Oxtails are actually beef tails. They are loaded with fat and bone and take a long time to cook -- and are just right for braising and use in stews, soups, and stocks. Korean and Italian cuisines are both especially known for using oxtails.
They make a deliciously rich and hearty stew filled with vegetables. The Jamaican touch is in the use of the allspice. Don't skip it. This recipe comes from "The Frugal Gourmet on Our Immigrant Ancestors" by Jeff Smith.
- 1/3 cup small white beans (dried)
- 2 cups water (approximately, divided)
- 3 pounds beef oxtails
- 1 tablespoon lard (freshly rendered or vegetable oil)
- 3 cloves garlic (peeled and crushed)
- 1 medium onion (yellow, peeled, and diced)
- 1 medium tomato (diced)
- 2 cups beef stock (homemade or canned)
- 2 tablespoons allspice (freshly ground or to taste)
- Salt to taste
- Black pepper to taste (freshly ground)
- Place the beans in a small saucepan.
- Add 1 cup of the water, bring to a boil, covered, and turn off the heat.
- Allow to sit for 1 hour, covered, and then drain.
- Brown the oxtails well in the lard or oil.
- Place the oxtails in a 6-quart stovetop casserole.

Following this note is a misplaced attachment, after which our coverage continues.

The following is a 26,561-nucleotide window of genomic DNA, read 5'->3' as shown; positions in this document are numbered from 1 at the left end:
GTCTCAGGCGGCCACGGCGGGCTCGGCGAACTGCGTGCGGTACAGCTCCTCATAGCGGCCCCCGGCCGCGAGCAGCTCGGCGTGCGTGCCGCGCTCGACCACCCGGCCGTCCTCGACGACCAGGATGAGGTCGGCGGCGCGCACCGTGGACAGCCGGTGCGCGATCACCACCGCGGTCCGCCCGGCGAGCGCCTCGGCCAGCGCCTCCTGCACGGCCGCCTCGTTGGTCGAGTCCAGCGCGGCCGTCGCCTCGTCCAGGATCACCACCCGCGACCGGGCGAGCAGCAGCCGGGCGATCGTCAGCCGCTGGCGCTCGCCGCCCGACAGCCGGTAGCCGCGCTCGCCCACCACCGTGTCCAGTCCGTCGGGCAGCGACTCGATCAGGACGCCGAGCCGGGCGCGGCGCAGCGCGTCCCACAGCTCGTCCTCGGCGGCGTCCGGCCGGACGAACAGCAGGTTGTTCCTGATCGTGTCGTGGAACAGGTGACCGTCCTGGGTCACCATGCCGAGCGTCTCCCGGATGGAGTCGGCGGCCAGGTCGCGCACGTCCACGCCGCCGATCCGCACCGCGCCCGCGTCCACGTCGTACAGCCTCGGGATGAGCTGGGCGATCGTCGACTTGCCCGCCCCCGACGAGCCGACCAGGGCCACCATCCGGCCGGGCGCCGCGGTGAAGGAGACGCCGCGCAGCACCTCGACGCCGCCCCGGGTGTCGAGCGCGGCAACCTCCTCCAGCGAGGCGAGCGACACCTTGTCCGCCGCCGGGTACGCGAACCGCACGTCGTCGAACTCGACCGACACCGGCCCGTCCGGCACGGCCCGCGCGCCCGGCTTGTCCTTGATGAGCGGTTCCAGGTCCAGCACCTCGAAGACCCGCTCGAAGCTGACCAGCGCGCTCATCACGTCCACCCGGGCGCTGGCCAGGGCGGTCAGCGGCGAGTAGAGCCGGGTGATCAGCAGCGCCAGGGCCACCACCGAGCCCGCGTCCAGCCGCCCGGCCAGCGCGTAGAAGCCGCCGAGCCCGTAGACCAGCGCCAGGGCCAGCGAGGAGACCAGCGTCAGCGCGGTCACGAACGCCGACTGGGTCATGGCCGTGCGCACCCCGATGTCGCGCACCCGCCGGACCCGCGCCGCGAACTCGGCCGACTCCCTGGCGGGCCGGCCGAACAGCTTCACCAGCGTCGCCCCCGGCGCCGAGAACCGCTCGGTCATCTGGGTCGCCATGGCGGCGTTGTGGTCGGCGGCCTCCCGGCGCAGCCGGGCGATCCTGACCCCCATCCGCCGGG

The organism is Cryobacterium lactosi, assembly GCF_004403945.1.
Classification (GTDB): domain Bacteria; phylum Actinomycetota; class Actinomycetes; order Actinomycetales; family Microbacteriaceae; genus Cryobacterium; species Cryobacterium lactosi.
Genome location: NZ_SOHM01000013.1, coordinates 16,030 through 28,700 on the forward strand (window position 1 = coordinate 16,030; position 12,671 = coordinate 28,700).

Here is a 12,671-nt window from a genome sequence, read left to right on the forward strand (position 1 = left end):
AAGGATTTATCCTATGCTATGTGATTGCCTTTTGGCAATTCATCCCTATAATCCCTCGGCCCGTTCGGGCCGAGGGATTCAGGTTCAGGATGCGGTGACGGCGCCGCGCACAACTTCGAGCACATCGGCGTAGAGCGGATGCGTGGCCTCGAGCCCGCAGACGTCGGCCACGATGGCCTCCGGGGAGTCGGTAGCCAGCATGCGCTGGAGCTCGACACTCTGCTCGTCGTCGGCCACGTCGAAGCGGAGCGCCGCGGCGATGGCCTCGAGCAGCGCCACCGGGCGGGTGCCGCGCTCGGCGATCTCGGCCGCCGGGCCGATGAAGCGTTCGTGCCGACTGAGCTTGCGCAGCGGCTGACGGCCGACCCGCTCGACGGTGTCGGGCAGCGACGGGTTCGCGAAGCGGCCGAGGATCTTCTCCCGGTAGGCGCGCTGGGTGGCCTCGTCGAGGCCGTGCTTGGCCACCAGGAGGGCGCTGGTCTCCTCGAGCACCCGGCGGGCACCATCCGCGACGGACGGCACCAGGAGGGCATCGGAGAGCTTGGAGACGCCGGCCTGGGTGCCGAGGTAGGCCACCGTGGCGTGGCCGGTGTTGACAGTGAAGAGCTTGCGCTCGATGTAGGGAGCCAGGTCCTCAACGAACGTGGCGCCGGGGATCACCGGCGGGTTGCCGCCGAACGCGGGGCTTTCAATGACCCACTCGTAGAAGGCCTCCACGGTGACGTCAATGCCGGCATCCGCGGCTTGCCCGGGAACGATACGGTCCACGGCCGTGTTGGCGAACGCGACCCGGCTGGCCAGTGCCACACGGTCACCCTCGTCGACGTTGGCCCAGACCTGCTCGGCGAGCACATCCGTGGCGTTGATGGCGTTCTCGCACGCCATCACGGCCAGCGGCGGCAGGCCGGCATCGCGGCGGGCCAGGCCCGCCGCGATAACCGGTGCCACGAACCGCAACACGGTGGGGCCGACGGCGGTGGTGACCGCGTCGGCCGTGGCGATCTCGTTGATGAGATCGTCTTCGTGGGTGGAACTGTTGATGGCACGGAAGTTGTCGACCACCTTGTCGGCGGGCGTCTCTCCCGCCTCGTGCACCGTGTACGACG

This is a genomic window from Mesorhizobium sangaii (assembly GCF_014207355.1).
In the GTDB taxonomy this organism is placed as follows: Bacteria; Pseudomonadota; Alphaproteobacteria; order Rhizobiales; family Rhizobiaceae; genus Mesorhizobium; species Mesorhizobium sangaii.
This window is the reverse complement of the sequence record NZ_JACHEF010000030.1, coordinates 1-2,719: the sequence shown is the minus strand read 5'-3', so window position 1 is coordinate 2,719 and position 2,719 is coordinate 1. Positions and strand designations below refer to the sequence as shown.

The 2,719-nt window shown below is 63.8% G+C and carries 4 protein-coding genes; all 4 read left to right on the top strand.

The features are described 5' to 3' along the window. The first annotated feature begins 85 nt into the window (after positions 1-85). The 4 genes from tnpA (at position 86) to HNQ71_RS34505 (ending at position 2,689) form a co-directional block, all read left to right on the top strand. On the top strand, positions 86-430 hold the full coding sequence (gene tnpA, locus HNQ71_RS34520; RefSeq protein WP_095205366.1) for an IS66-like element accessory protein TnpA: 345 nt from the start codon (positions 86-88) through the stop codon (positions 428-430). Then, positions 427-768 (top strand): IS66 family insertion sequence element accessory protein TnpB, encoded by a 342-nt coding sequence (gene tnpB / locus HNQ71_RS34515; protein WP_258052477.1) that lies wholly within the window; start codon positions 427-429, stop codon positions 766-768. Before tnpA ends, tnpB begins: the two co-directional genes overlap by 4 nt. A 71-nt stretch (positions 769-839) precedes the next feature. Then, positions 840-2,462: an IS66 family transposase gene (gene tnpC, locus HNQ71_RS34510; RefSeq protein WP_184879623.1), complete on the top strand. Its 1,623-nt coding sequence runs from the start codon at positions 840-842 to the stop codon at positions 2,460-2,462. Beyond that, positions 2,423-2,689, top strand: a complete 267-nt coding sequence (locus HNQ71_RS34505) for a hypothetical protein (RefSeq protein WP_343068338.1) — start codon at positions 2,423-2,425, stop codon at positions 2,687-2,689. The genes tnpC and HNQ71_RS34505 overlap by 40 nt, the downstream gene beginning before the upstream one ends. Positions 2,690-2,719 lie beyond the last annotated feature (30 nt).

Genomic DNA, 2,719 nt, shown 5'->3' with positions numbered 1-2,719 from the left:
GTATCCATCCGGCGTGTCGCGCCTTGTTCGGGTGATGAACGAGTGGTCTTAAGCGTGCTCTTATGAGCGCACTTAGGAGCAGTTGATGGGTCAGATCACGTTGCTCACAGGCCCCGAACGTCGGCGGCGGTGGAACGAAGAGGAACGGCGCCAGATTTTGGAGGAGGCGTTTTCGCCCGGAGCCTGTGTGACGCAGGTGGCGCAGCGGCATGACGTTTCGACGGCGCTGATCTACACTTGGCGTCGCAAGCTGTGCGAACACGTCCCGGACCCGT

- Add the garlic, onion, and tomato.
- Add the beef stock and enough water so that it just covers the contents of the pot.
- Add the allspice, salt, and pepper.
- Cover and simmer for 3 1/2 hours; add the drained beans after 1 1/2 hours. Stir occasionally. Remove the lid during the last hour of cooking if you prefer a thicker sauce. Be careful that the pot does not boil dry; if it looks imminent, add a bit more water.
- Taste and add more salt and pepper, if needed, and a few shots of Tabasco, to taste.
A beefy stew is just right for a chilly night in front of a blazing fire. This oxtail stew is rich with vegetables and is a one-dish meal.
Bread always makes a welcome complement to stew. Choose from artisan bread, soft Italian with poppy seeds, a crusty French loaf or San Francisco-style sourdough.
Oxtail stew calls for a dry red wine. Choose a familiar one like malbec, cabernet sauvignon, zinfandel or merlot. Try a blend of cabernet and shiraz or merlot and cabernet. Or get really adventuresome and crack open a bottle of Spanish tempranillo or a tempranillo blend. It's an earthy wine that goes great with a hearty stew like oxtail.
Change up this recipe by braising in red wine; whichever one you like to drink with stew would be a good choice to add to the recipe.
|Nutritional Guidelines (per serving)|
|Total Fat||37 g|
|Saturated Fat||14 g|
|Unsaturated Fat||17 g|
|Dietary Fiber||6 g|